117 / Stars of the Lid / “A Meaningful Moment through a Meaning(less) Process” / And Their Refinement of the Decline / Kranky
I’m fairly sure that putting the ambient classical piece at the end of the disc after the epic post-rock song is an enormous cliché, but it just fit better here. The highly affected piano chords in the last half of the song were too great to pass up.
In the "better late than never" category, here are my top twenty records for 2007. I blame the following things for the delay: ruminating endlessly on fifty-word blurbs, spending too much time trying to one-up last year's design, and attempting to cram a few more 2007 albums into my listening pile after perusing other sites' lists.
More posts to follow now that I have cracked the seal.
Les Savy Fav - Let’s Stay Friends: Besides having one of the best one-two combinations in the “Yes, we’re still a band” lilt of “Pots & Pans” and “Fuck yes, we’re still a band” throttle of “The Equestrian,” Let’s Stay Friends is a solid follow-up to the singles compilation Inches. If “party like it’s 1999” is in reference to repping a solid year in non-trendy indie rock, they are certainly partying in said fashion. Please book US dates in the current calendar year, however.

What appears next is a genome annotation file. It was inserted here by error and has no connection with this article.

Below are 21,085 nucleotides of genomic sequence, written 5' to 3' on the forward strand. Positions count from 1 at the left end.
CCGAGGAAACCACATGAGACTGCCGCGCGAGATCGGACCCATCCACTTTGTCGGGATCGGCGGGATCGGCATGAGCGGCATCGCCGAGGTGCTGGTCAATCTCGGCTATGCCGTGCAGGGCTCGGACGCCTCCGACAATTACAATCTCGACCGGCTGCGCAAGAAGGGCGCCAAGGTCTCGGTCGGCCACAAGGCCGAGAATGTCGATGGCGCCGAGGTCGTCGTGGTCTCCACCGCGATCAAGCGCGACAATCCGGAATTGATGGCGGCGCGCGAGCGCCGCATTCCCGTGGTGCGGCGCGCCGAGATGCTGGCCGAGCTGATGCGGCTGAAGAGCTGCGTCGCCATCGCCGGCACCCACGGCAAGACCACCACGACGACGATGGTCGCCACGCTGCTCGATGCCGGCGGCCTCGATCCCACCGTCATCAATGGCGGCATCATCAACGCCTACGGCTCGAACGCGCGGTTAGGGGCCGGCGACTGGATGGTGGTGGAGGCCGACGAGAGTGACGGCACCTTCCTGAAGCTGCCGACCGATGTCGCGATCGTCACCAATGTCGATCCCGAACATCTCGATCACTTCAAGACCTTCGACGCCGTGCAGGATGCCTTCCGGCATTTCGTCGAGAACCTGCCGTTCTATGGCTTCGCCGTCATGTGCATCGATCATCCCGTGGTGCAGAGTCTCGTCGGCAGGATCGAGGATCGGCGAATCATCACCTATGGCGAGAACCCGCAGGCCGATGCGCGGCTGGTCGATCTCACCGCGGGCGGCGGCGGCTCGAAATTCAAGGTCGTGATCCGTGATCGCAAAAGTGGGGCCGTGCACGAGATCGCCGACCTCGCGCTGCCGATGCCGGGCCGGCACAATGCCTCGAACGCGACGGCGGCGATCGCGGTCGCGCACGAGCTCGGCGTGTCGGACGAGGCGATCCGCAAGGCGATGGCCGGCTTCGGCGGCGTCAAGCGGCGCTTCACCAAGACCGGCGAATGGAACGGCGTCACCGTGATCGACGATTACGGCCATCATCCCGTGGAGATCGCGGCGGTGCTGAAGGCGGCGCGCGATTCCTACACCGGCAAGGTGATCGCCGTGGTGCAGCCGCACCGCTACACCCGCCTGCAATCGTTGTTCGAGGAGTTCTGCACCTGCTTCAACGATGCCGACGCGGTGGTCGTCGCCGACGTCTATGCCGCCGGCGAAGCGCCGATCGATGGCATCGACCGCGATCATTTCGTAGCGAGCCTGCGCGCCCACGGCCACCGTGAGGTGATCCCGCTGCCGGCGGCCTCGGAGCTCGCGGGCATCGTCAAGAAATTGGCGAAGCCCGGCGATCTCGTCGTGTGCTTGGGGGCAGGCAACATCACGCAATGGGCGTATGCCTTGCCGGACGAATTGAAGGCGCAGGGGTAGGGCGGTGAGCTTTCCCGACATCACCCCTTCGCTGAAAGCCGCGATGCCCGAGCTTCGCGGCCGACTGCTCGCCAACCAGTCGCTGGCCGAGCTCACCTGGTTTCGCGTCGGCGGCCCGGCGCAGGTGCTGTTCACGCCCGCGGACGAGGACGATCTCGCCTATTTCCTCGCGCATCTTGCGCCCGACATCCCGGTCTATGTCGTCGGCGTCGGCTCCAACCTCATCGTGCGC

Port-Royal - Afraid to Dance: Port-Royal made the logical, if instrumental follow-up to the electronic-oriented post-rock of Lights Out Asia’s Garmonia. I’ll take a shorter album comprised of the longer tracks, since “Deca-Dance,” “Anya: Sehnsucht,” and “Leitmotiv | Glasnost” are more memorable than their shorter brethren.
Epic45 - May Your Heart Be the Map: Sometimes I think of records in terms of what format would better suit them. Marnie Stern’s debut would be better suited as a five-song EP, for example. Epic45 would be better off taking a cue from their name and trimming their layered acoustic-meets-IDM melancholy down to the gorgeous, outstanding “The Stars in Spring” and the graceful “We Grew Up Playing in the Fields of England.” Malcolm Middleton released a 2005 single for “Loneliness Shines” b/w “No Modest Bear,” so the precedent has been set. (Album cut “Solemn Thirsty” was equally worthy of inclusion, but it sounds enough like Arab Strap that I don’t need to worry.)